Why I love Brene Brown

Braving the Wilderness: The Quest for True Belonging and the Courage to Stand Alone by Brene Brown

3 words: narrative, thoughtful, engaging

Oh my goodness. Brene Brown.

I seriously can’t say enough good things.

When I want to feel both encouraged and challenged, she’s my go-to writer. For me, she appeared out of nowhere just when I needed her research to help me out.

And life just keeps offering ways to use the ideas she puts out there.

When she spoke at the American Library Association conference, she talked about and directly demonstrated the concepts in Braving the Wilderness, and she brought us along with her:

“People are hard to hate close up. Move in.

Speak truth to BS. Be civil.

Hold hands. With strangers.

Strong back. Soft front. Wild heart.”

We were all singing together and it was beautiful as all heck.

So she’s walking the walk and inspiring others to do the same. It’s hard work, y’all. (I sometimes slip into Brene Brown speak when I’m thinking about her.)

But there’s such warmth and humor here, too. This part made me smile out loud:

“After fifteen years of this work, I can confidently say that stories of pain and courage almost always include two things: praying and cussing. Sometimes at the exact same time.”  (pp. 24-25)

She spoke about that at ALA, too — the fact that some organizations ask her not to cuss, and others ask her not to mention God. But she’s gonna do both, doggone it.

It’s hard stuff, this living a good and decent life. And she makes us realize that to do it really, really well is super hard and super rewarding.

Give this book a whirl if you like…books that explain society and challenge us to be our best selves, reconnecting with yourself and others, cultivating integrity, showing up as our true selves

What book or author showed up in your life just when you needed them most?

 

 

 

 

Deep Work is deep work

Photo by Caleb Woods on Unsplash

Deep Work: Rules for Focused Success in a Distracted World by Cal Newport

3 words: game-changing, thoughtful, practical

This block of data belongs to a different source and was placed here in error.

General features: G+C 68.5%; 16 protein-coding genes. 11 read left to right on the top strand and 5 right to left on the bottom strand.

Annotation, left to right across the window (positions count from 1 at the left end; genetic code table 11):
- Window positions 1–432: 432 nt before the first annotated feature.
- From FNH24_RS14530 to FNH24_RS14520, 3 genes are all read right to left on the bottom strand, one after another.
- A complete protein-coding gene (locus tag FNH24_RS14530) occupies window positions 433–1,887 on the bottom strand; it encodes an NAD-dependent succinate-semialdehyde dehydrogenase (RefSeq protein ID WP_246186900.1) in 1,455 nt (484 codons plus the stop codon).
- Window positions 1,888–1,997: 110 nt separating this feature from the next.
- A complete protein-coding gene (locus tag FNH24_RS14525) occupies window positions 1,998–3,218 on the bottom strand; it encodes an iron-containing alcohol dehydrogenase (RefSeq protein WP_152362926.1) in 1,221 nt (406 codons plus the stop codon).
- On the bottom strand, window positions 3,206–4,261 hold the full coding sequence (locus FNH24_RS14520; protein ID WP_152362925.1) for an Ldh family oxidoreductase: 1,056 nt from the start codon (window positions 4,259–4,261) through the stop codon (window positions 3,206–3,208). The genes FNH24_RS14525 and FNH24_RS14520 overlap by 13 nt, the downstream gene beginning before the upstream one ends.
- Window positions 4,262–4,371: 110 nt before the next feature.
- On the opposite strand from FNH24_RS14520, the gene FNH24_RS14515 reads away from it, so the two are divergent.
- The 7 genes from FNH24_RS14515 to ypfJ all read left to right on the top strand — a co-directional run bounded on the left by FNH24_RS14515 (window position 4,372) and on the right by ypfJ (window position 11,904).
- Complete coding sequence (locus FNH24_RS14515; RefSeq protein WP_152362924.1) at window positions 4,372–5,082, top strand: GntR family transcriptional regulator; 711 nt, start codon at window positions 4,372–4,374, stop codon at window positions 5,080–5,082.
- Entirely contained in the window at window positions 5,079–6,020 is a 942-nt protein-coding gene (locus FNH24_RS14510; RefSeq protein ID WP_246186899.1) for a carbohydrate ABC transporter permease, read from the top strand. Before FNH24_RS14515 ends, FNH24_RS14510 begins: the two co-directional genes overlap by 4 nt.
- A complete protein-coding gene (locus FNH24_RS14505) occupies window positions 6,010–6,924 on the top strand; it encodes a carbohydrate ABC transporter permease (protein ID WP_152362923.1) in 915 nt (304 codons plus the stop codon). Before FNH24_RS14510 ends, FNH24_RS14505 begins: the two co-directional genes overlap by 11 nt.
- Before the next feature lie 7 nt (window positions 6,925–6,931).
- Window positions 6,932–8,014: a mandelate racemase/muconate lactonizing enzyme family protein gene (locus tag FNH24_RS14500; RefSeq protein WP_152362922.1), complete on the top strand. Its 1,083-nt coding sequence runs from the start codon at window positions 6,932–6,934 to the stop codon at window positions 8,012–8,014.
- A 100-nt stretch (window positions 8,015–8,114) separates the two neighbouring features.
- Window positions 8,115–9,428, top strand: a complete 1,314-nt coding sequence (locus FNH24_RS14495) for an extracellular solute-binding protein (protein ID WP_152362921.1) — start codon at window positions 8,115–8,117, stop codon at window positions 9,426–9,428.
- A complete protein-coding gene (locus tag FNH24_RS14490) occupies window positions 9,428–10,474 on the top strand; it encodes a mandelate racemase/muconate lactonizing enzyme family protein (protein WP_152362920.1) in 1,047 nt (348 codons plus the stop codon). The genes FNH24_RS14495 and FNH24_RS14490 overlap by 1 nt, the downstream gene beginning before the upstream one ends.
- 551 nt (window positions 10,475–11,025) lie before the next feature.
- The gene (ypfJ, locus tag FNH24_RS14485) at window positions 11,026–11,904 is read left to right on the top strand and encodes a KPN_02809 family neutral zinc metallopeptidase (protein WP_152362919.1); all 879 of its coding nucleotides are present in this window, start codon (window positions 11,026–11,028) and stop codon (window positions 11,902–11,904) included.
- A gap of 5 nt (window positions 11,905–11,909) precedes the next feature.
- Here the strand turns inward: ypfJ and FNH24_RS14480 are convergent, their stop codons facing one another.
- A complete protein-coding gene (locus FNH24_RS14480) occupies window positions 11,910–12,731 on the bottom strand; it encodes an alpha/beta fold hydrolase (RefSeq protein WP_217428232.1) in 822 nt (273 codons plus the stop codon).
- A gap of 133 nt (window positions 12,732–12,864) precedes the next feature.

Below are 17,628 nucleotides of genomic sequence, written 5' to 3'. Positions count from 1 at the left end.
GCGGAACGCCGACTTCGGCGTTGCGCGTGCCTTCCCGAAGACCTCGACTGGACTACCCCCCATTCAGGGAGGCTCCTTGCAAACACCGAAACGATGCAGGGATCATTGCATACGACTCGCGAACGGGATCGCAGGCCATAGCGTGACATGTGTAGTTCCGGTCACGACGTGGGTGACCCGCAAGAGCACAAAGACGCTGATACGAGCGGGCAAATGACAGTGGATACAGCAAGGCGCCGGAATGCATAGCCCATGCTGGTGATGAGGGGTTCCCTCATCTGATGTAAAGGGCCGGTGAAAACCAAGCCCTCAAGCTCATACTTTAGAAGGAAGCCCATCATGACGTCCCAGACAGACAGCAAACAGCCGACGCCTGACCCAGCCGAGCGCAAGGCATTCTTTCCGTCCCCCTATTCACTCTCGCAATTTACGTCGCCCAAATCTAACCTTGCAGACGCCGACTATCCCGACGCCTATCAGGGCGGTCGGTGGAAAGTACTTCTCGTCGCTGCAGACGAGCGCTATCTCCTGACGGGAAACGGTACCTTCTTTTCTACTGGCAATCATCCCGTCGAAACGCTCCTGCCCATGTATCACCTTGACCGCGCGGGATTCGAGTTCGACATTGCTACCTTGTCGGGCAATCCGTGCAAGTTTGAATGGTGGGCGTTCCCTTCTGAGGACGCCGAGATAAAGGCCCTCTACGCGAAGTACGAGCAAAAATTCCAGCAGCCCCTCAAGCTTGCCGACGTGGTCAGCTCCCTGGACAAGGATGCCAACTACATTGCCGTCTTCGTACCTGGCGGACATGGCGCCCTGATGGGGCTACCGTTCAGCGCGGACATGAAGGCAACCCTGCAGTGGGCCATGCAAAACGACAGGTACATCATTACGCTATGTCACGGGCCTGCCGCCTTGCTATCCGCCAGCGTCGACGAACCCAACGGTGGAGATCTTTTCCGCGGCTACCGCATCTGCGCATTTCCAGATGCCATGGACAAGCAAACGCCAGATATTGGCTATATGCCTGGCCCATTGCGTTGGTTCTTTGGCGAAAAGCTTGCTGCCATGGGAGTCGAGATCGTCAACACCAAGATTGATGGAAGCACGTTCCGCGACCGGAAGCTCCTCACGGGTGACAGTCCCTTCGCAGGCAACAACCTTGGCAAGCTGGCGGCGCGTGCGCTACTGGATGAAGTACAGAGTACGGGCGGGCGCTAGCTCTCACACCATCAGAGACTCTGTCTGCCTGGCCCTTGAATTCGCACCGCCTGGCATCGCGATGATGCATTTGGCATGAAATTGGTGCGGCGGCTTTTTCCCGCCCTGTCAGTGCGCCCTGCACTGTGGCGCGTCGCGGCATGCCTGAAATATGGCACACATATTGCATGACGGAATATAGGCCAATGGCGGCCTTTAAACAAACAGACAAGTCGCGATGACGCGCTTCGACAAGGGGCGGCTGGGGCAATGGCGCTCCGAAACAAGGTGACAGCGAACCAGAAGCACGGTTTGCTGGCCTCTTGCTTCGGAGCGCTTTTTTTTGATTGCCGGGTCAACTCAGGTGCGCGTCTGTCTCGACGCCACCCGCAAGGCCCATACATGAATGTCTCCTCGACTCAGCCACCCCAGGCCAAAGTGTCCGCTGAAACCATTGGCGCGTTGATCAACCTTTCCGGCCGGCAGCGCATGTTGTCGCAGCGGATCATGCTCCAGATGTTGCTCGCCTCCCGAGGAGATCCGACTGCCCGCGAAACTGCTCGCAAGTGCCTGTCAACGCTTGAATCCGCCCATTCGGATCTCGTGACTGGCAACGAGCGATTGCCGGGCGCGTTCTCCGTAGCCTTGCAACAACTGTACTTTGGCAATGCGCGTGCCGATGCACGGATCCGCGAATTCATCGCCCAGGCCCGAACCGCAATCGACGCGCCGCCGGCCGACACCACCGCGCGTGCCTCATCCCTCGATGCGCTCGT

The book that’s most challenged me recently? Here we have it.

I’ve both craved and resisted the message of this book, which is:
In order to do our best work, we need to restructure things so we can work without distraction.

And I seriously love a good multi-task. Or at least a good layering of activities. (As I type this paragraph, I’m at the track, stretching my calves before a run. I’m guessing Newport would say this is fruitful time for germinating ideas but not for doing actual work.) So this new method does not come naturally to me these days. Especially with the tug of email and other distractions.

But when I’ve tried it in small doses, it’s been abundantly fruitful. Some tasks require focus, and when I give myself permission to go into the thinking cave, I’m surprised by how much I accomplish.

Newport’s method requires larger scale changes than I’ve made thus far, but I’m implementing it in small ways to gather my own evidence that it can work for me. And then I’ll experiment with other ways I can expand it.

Examples:

  • Logging out of email while I spend 40 minutes dedicated to a project at work
  • Placing my iPhone in another room when I’m working on a project at home
  • Clearing my workspace so I’m not distracted by clutter (sometimes. I do this sometimes.)

So far, so good. So far, so amazing.

Give this book a whirl if you like… productivity, diving deep, focus, denying distractions, taking back control , living a rich life